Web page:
Like every moment engulfing, entangling, end if the day, hindering the Brown case it appears this time to be procedural mistake after procedural mistake called, not at all out of line compiling information within public grasp, easily available to media, inquiring researchers, the state aiding and abetting in the murder of Michael Brown; the persecuting attorney, in an attempt to look fair and unbiased, dumped massive amounts of evidence on said grand jury where typically prosecutors only include those parts that will ensure prosecution, essentially burying them in incomprehensible minutia. He brought forth every witness, some who according to reports got on the stand admitting to not having seen anything to do with the shooting; facts other attorneys, namely those affiliated with the National Bar Association, which has contested the decision, say would cause a judge to dismiss the “witness” as they have to have some firsthand knowledge of events, to have seen something, heard something. Another witness with information to contribute stating to media he testified mere minutes and no one appeared interested in what he had to say contrasted against the circulated 4 hours Darren Wilson himself testified about what happened that day August 9th this year; an again rare occurrence because defendants don’t have a legal right to testify, persecutors usually don’t want them there, probably to avoid eliciting sympathy for the opposing side, and defendants, not the least of which their lawyers, don’t want to testify because it gives the state a preview of your defense and automatically means waving your 5th amendment rights. Realities Lisa Bloom illuminated to MSNBC’s Chris Hayes and anyone watching his program. Adding to the strangeness of the proceedings conducted in St. Louis County, rather than present his case as to why Wilson should be formally charged, brought to trial and on what charges he believes Wilson should face such legal scrutiny; he opted to name the grand jury an investigative jury thus leaving them to name any charges they deem appropriate. Forget these are ordinary citizens not lawyers who many have pointed out need instruction on what they are supposed to be doing; next members of the grand jury were also given pieces of information usually only given to trial jurors, not grand jury participants, in not one but two instances starting with guidelines and parameters on self-defense, for police to use deadly force and types of homicide, man slaughter when you don’t need to find an indictment, decisions out of the grand jury’s purview. Lending credence to the idea the system was rigged to favor Darren Wilson over the victim Michael Brown, either because he is white or because he is a police officer and the system, persecutor Bob McCulloch operates on the ill-conceived notion police are infallible. Lending credence to the increasing thought there was never any intention of actually indicting Darren Wilson; the lone reason for convening a grand jury in the first place was to silence public outcry, readily apparent in that the unusual proceedings utilized here, that should have played in Brown’s favor, didn’t. In the multitude of evidence pertaining to the case there should have been something indicating maybe everything isn’t right here, a jury should hear this and render their decision. Lastly when a decision had been reached, when Mr. McCulloch had to know what reaction it would provoke, he releases their findings at night when people don’t have to be at work, when they have nothing better to do than take to the streets, after dark when it is far easier to loot, riot, destroy property, when it is far easier to lose track of a large crowd due to reduced visibility, but the mess and unrest crippling the town is solely to be laid at the feet of unmanageable, unruly citizens, ocean front property in Arizona comes to mind. It is as it has always been handling what happened in Ferguson, country bumpkin Mayberry unpreparedness meets Duck Dynasty’s redneck philosophy playing out for the nation, the world to see, to massive embarrassment.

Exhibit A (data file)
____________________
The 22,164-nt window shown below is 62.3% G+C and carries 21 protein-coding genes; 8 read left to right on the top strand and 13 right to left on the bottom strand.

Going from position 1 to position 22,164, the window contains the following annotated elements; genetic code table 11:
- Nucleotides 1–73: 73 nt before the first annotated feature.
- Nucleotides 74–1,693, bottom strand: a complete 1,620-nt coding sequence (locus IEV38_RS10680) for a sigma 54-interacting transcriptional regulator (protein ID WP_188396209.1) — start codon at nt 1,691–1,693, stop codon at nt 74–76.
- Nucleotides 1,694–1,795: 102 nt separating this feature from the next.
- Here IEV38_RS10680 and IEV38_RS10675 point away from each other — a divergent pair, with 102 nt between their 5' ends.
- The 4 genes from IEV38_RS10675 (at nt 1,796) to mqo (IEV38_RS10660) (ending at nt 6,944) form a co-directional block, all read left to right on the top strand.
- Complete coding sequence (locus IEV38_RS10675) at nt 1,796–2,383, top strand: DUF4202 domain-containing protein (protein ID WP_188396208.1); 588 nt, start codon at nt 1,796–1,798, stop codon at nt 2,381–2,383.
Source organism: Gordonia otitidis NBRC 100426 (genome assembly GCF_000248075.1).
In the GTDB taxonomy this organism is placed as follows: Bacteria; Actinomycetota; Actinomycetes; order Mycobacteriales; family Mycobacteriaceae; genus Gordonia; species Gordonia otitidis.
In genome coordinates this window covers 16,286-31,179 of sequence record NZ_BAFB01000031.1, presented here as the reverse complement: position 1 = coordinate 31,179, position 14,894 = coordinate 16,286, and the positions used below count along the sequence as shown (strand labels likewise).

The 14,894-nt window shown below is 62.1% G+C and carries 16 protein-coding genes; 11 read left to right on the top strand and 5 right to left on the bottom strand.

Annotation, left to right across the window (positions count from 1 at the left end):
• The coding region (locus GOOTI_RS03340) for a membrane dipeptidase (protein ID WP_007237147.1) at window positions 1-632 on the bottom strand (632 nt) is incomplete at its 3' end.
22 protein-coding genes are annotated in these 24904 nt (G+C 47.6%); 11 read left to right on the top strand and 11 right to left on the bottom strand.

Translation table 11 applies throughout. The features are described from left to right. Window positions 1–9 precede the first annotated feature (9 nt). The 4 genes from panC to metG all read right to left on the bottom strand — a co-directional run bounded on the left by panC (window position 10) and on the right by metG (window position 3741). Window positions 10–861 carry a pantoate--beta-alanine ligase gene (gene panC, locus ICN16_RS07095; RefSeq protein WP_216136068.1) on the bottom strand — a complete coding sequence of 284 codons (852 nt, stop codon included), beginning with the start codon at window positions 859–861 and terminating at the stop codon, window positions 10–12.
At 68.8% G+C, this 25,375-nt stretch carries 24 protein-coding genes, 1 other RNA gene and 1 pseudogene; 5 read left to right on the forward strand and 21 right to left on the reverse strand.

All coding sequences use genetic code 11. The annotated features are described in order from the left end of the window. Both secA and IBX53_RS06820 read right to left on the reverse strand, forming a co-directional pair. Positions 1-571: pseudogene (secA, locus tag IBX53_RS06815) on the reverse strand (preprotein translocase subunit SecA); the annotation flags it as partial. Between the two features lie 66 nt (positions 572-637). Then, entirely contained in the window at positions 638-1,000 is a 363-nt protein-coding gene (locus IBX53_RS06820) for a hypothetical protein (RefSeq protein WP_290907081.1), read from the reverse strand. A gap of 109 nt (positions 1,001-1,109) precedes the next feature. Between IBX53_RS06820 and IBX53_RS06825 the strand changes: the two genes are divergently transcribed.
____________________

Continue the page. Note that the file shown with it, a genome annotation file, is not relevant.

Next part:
Surely if Mr. McCulloch called every witness then he called the plethora of ones who spoke out to nearly every national media outlet available, enough of them telling enough of the same story to prompt next to any sane person to find reason to send it to trial, enough to override those supposedly contradicting the forensics he alluded to in his press conference. Surely if he presented all the evidence available in the case as he said he did, again in the press conference announcing the grand jury’s decision, then he presented the given reason why Michael Brown was stopped by police, for jaywalking, he presented the whole story about the video perhaps showing Brown in the commission of a robbery weeks later, officials conflicting statements about why Brown was stopped, why the video was disseminated to the public, because it helps his case for indicting Wilson if the latter did this and his bosses are trying to cover his behind along with their own. If all the evidence was laid before a grand jury prior to them making up their mind, certainly cataloged were officer Wilson’s injuries, negligible bruises to his cheek and eye, his lip contrasted beside those given to Michael Brown sporting several bullet wounds to one arm, the tale tell shot to the top of his head, because, hard to forget, is there is a dead human being resulting from what should have been a simple stop, yet to be determined is was that death justified or criminal. And considering that compiled material, that evidence, you don’t find remember, not the guilt or innocence of Darren Wilson as to was he justified in shooting, firing the fatal shot killing Michael Brown, but only sufficient evidence to warrant a trial, to say a jury, apart from ourselves, should look into it; how can that be? Leading to the obvious question what their instructions, what were they told; what were they told that caused them not to bring to trial a man, police officer or no, who ended a younger man’s life over a misdemeanor offense? The secrecy, mystery swirling around how this singular grand jury was conducted only gets worse, only comes up with more evidence why we shouldn’t trust the system; some will call it liberal media spin but access to transcripts from the grand jury proceedings indicate two assistant D.A’s horribly misrepresented the law both in Missouri and on a federal level regarding the use of force pertaining to police officers and self-defense. Handing out statutes that haven’t actually been law for 30 years stating eye-popping-ly that, in short, all a suspect had to do to incur deadly force, enhance the chances they could be killed by police is run away, flee an officer of the law, no matter the reason; thus also handing the victory to Darren Wilson, making that grand jury within hearing distance believe they didn’t have to indict the now infamous officer. To be reminded information they shouldn’t have had/needed owing to they are not trial jurors, their job rather is to render a decision on the question is there probable cause to hold aforementioned trial. Compounding their utter incompetence for which those transcripts should get them permanently disbarred, when they attempted to correct their mistake, manufacture the illusion of correcting their mistake, they provided the current legal statute, provided new copy of accurate enforceable law, but didn’t tell jurors what was wrong, no longer legal about the previous statute they were handed, had been carrying around for weeks as part of their official papers; further when directly asked by a juror if federal law overrode Missouri law, one couldn’t answer a simple, truthful yes instead telling them not to worry about it, their cohort remarking they didn’t want to get into a law class. Screaming McCulloch either used the grand jury to go through the motions simulating justice, ultimately creating a convenient scapegoat blaming the lack of indictment on inconsistent, contradictory witnesses, witness testimony that openly contradicts physical, forensic evidence laid out or wasn’t watching his staff as they drastically fumbled the ball-getting justice for Michael Brown.